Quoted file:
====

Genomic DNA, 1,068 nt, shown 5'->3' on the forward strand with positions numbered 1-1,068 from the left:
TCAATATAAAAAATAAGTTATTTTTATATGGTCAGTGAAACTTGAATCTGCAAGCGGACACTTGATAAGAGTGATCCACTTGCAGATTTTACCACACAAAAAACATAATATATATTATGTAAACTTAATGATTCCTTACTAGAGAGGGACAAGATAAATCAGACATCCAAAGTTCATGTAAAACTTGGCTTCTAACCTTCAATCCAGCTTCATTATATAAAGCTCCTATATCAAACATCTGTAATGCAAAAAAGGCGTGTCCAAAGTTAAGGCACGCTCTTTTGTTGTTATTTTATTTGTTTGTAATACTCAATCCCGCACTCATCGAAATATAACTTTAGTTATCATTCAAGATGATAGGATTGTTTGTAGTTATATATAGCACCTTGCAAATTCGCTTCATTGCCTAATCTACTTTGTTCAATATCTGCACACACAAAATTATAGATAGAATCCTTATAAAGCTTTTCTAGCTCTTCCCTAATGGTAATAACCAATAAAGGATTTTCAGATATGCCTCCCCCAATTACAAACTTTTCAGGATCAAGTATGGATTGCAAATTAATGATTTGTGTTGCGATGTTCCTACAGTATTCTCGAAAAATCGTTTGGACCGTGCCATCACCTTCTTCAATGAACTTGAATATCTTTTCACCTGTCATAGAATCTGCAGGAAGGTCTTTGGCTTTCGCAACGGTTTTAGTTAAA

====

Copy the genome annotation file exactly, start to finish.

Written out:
Genomic DNA, 1,068 nt, shown 5'->3' on the forward strand with positions numbered 1-1,068 from the left:
TCAATATAAAAAATAAGTTATTTTTATATGGTCAGTGAAACTTGAATCTGCAAGCGGACACTTGATAAGAGTGATCCACTTGCAGATTTTACCACACAAAAAACATAATATATATTATGTAAACTTAATGATTCCTTACTAGAGAGGGACAAGATAAATCAGACATCCAAAGTTCATGTAAAACTTGGCTTCTAACCTTCAATCCAGCTTCATTATATAAAGCTCCTATATCAAACATCTGTAATGCAAAAAAGGCGTGTCCAAAGTTAAGGCACGCTCTTTTGTTGTTATTTTATTTGTTTGTAATACTCAATCCCGCACTCATCGAAATATAACTTTAGTTATCATTCAAGATGATAGGATTGTTTGTAGTTATATATAGCACCTTGCAAATTCGCTTCATTGCCTAATCTACTTTGTTCAATATCTGCACACACAAAATTATAGATAGAATCCTTATAAAGCTTTTCTAGCTCTTCCCTAATGGTAATAACCAATAAAGGATTTTCAGATATGCCTCCCCCAATTACAAACTTTTCAGGATCAAGTATGGATTGCAAATTAATGATTTGTGTTGCGATGTTCCTACAGTATTCTCGAAAAATCGTTTGGACCGTGCCATCACCTTCTTCAATGAACTTGAATATCTTTTCACCTGTCATAGAATCTGCAGGAAGGTCTTTGGCTTTCGCAACGGTTTTAGTTAAA